Left Handed People Speak Up for Their Rights

Courtney Attard and Hannah Christopher, Staff Writer

When you do something good, it is normal for people to congratulate you by saying, “right on!”, but when has anyone ever said, “left on?” This is just one of many examples of how left-handed people are discriminated against in our society.

Imagine this: You’re sitting in class trying to take notes, when your binder rings or notebook spiral prevents you from being able to write and the side of your hand drags along the page, leaving smudge marks. This is one of the daily struggles of a left-handed person.

Almost everything has been geared towards right-handed people, completely disregarding the important 10 percent minority of lefties. As if this wasn’t difficult enough, silverware is strategically laid out for righties at restaurants and computer mice are always placed on the right.

Many lefties have had to adapt to a world created for righties by learning to do certain things with their right hand, like using a computer mouse. Some say lefties are adapting while others say they are simply conforming.

Junior Tyler Abramson, Water Polo

Being left-handed has benefited me by giving me a huge advantage against right-handed players. For them it’s backwards, so I can usually take advantage of that. It has hurt me because it is much harder to apply the skills that we are learning about because I have to do everything the opposite way. Issues that I struggle with that right-handed players don’t are simple tasks such as catching the ball when they pass it to my right hand. I love being a leftie!

 Sophomore Max Murphy, Water Polo

 Being left-handed has benefitted me a lot. In sports mostly, but also just being different than everyone. It has affected my water polo playing a lot in a good way. In most sports, a lefty is very important for your team and water polo is one of those sports. It has not affected my day-to-day routine at all now because I am used to it. But when I was young, I had to learn to do some things different from most kids. Left-handed people have to shake hands with their right hand. Some desks are shaped for right-handed people, so lefties have to adjust. When I learned to play baseball and golf it was hard to find lefty equipment because we live in a mostly righty world. Most stores didn’t carry items for lefties. It has helped me a lot in water polo and it makes me feel unique. I love being left-handed. Sometimes it’s annoying when everybody assumes I’m right-handed and I have to adjust.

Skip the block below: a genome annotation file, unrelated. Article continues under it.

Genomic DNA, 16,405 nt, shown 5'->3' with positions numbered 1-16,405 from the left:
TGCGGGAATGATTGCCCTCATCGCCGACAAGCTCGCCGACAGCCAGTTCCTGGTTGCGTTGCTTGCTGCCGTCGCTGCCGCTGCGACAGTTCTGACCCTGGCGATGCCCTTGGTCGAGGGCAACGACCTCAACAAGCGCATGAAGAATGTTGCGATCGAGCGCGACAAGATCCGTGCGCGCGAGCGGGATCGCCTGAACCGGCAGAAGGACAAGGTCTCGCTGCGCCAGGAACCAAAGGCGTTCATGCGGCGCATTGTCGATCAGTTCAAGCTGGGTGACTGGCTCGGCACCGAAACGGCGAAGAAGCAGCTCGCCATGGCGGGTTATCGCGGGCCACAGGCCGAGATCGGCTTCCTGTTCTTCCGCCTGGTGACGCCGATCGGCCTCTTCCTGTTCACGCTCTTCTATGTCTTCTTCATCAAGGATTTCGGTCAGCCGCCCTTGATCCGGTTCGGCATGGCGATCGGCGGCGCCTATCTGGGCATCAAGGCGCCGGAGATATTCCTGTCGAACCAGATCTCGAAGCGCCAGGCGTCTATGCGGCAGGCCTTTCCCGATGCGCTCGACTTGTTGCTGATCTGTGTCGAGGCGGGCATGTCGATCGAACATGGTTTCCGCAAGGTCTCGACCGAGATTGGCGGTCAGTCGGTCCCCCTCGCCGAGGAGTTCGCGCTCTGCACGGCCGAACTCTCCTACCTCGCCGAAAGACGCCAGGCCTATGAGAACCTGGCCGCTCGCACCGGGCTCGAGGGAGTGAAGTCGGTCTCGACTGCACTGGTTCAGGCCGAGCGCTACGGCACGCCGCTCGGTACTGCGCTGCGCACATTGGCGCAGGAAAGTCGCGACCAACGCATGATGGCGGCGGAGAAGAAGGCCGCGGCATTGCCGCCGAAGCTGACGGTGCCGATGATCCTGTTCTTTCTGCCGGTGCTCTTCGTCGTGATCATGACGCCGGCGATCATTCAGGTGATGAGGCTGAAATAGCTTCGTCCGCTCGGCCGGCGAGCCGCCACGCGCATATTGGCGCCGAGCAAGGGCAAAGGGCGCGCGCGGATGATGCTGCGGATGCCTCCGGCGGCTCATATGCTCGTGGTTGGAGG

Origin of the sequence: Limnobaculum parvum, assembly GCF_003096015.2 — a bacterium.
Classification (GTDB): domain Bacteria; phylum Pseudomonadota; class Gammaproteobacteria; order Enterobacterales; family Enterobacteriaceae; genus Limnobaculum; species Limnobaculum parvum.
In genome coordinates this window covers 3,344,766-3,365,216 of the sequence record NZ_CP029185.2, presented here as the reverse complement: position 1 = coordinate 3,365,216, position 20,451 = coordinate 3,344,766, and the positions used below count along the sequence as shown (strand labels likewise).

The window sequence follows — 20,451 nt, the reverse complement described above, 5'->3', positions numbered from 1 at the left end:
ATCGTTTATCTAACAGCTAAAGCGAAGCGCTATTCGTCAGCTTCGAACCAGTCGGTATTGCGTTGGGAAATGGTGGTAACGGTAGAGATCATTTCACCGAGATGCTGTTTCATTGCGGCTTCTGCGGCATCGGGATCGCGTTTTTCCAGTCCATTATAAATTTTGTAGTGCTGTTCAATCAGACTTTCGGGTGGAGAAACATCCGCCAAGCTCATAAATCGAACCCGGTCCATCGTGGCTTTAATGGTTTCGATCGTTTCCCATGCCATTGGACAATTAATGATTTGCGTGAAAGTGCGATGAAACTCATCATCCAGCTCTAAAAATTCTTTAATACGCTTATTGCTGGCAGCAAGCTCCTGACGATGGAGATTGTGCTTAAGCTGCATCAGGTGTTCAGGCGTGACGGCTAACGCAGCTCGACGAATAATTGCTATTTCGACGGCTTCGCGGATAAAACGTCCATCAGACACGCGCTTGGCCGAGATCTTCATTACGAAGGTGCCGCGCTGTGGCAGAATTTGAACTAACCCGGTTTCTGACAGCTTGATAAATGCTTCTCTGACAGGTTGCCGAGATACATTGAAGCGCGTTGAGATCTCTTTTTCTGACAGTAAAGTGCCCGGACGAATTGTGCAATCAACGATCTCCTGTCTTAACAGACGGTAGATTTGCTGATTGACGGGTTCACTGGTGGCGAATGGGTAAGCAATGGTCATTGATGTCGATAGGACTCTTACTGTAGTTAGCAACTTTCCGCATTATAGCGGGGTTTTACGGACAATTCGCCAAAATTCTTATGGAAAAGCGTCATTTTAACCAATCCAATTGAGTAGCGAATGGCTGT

Senior Quinn Hanschen, Artist Being left-handed hasn’t really helped me in any way as far as I can recall. It’s more of just another facet of myself. I actually tried to train myself to write with my right hand in second grade but it was always so scribbly and illegible so I abandoned my efforts.

Since most languages write from left to right I always get pencil lead/ink smudged all over the side of my hand, and that tends to make my art a lot messier and can be a huge hassle. Taking notes is also kind of irritating because the spiral ring of notebooks often dig into my hand but it’s not as irritating to me as when I mess up a drawing by smearing ink on it.

 Senior Daniel Cook, Actor  The main benefit of being left handed is people believing that you are naturally more artistic. Although I’m not sure this is true, it’s nice to feel special. A downside is sometimes I bump elbows with right-handed people at the dinner table and desks are designed for right-handed people, which is kind of a bummer. I also like to make things out of wood but many power tools are designed for right handed people, making them difficult to use and sometimes unsafe.

Fun Left Facts:

-The Spanish word “zuro” means both clumsy and left-handed

-Make up approximately 10 percent of the population

-More likely to have allergies, migraines, and insomnia

-Use the creative right side of their brain the most

-Generally draw figures facing the right side

-More prone to mental disabilities

-Reach puberty four months before righties

-Men are twice as likely to be lefties than women

-Live on average nine years less than righties

-45 percent of expert fencers and tennis champs are lefties